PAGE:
## Exploration 24.3: Conducting and Insulating Sphere

What is the difference between the electric fields inside and outside of a solid insulating sphere (with charge distributed throughout the volume of the sphere) and those inside and outside of a conducting sphere? Move the test charge to map out the magnitude of the electric field as a function of distance from the center (position is given in centimeters, electric field strength is given in newtons/coulonb, and flux is given in N·cm2/C). Restart.

1. Compare the electric fields inside and outside of the two spheres. What is the same and what is different (same total charge on both spheres)?
2. If a Gaussian surface larger than the two spheres is put around each, how will the flux through each compare? Why?

Try putting a big Gaussian surface around the insulator. The bar measures the flux. Now try around the conductor.

1. Why is the flux the same?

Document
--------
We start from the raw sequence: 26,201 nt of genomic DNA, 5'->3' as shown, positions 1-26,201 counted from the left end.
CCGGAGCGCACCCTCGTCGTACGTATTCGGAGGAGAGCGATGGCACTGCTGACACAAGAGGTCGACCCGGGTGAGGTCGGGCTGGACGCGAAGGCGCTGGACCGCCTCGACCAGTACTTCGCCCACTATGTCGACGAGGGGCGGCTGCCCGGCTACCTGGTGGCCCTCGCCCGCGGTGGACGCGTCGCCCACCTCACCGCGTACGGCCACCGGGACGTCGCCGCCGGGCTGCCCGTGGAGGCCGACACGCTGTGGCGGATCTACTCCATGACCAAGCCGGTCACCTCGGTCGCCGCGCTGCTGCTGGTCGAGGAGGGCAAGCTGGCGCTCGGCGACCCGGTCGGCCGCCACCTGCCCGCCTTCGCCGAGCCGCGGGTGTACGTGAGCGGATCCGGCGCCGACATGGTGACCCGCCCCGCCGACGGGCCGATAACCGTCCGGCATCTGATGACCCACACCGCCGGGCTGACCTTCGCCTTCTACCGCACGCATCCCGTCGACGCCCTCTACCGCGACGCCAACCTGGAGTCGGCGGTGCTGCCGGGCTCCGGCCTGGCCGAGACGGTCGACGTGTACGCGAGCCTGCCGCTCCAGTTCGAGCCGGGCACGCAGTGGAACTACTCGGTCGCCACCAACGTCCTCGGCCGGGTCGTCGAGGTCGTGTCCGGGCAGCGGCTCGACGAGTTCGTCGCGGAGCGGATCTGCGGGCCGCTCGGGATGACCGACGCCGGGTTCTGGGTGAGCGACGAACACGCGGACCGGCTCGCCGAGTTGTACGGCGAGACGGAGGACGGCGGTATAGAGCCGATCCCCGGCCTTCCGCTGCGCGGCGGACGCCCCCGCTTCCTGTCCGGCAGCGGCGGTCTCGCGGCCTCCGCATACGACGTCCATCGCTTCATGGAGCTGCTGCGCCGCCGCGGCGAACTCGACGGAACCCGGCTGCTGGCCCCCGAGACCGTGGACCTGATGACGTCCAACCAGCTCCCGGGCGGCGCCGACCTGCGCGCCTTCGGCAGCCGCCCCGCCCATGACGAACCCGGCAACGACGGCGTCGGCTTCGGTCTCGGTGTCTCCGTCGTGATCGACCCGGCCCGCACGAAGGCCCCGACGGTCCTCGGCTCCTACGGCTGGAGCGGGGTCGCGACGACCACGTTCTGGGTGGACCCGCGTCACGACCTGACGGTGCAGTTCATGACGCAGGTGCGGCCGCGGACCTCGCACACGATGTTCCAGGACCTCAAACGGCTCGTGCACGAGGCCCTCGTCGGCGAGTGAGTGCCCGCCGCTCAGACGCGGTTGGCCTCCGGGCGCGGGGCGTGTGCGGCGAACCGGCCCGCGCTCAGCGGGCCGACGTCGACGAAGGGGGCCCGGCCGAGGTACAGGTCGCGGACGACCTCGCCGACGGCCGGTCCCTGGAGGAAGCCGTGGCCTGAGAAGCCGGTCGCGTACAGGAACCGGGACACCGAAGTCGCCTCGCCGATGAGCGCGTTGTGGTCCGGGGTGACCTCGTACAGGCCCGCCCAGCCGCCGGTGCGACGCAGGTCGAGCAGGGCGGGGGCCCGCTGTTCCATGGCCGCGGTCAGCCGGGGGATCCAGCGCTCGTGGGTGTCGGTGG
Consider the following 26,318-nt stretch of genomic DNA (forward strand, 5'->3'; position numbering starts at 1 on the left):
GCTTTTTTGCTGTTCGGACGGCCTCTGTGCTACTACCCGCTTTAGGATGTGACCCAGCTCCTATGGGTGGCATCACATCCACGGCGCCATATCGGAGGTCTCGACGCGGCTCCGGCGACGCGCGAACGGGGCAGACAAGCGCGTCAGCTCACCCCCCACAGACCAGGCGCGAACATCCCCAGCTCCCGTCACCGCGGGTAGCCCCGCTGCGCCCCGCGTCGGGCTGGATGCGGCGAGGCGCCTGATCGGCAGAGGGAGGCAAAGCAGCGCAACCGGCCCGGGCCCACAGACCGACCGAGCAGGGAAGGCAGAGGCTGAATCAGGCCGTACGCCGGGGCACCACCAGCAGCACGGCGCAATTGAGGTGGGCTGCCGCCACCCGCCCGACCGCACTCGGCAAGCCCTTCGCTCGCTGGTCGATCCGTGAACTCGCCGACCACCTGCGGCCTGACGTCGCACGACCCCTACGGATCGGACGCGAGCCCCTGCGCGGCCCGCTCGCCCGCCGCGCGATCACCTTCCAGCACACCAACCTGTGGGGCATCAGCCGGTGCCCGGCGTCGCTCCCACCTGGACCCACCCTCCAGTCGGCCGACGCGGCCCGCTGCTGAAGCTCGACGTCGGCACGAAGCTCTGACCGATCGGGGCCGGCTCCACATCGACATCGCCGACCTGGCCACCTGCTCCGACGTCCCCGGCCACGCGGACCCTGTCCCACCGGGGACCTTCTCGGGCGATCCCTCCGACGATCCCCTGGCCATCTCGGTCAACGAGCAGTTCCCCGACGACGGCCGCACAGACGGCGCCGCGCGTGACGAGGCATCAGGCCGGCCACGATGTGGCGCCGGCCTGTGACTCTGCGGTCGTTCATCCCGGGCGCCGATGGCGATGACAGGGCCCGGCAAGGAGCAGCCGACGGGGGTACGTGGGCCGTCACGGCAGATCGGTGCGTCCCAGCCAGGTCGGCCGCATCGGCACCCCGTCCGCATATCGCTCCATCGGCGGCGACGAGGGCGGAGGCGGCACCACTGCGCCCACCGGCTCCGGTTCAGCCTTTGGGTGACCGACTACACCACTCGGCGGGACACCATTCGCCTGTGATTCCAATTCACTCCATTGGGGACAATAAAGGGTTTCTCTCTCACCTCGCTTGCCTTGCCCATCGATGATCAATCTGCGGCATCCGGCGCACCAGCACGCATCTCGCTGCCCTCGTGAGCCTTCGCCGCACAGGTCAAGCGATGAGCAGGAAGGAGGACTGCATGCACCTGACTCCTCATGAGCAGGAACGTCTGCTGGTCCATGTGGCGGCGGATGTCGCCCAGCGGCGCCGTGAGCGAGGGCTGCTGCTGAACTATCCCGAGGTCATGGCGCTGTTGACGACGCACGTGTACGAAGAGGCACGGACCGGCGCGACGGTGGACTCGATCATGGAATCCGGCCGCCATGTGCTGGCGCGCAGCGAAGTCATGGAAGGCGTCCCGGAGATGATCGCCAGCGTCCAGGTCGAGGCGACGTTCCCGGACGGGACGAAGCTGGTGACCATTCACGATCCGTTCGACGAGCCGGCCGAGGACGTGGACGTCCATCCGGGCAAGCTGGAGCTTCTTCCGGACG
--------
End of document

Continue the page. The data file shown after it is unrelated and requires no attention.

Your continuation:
2. How much charge is on each sphere? How do you know?
3. What do you expect the flux to be through a Gaussian surface inside the conductor? Why? Try it and explain the results.

Now try putting the same size small Gaussian surface inside the insulator.

1. What flux value do you get?
2. How much charge is enclosed in this smaller surface?
3. What is the ratio of the charge enclosed in the small surface to the total charge on the insulating sphere?
4. What is the ratio of the volume of the small surface compared to the volume of the insulating sphere? Explain why the two ratios in (h) and (i) are the same.
5. Use Gauss's law for the smaller surface to calculate the field at that point inside the sphere. Verify that it agrees with the value on the graph.

As a reminder, Gauss's law relates the flux to the charge enclosed (qenclosed) in a Gaussian surface through the following equation:

Φ = qenclosed0 (and Flux = Φ = ∫ E · dA=∫ E cosθ dA),

where ε0 is the permittivity of free space (8.85 x 10-12 C2/N·m2), E is the electric field, dA is the unit normal to the surface, and θ is the angle between the electric field vector and the surface normal. The surface area of a sphere is 4πr2.

Exploration authored by Anne J. Cox.
Script authored by Mario Belloni and Anne J. Cox.

Physlets were developed at Davidson College and converted from Java to JavaScript using the SwingJS system developed at St. Olaf College.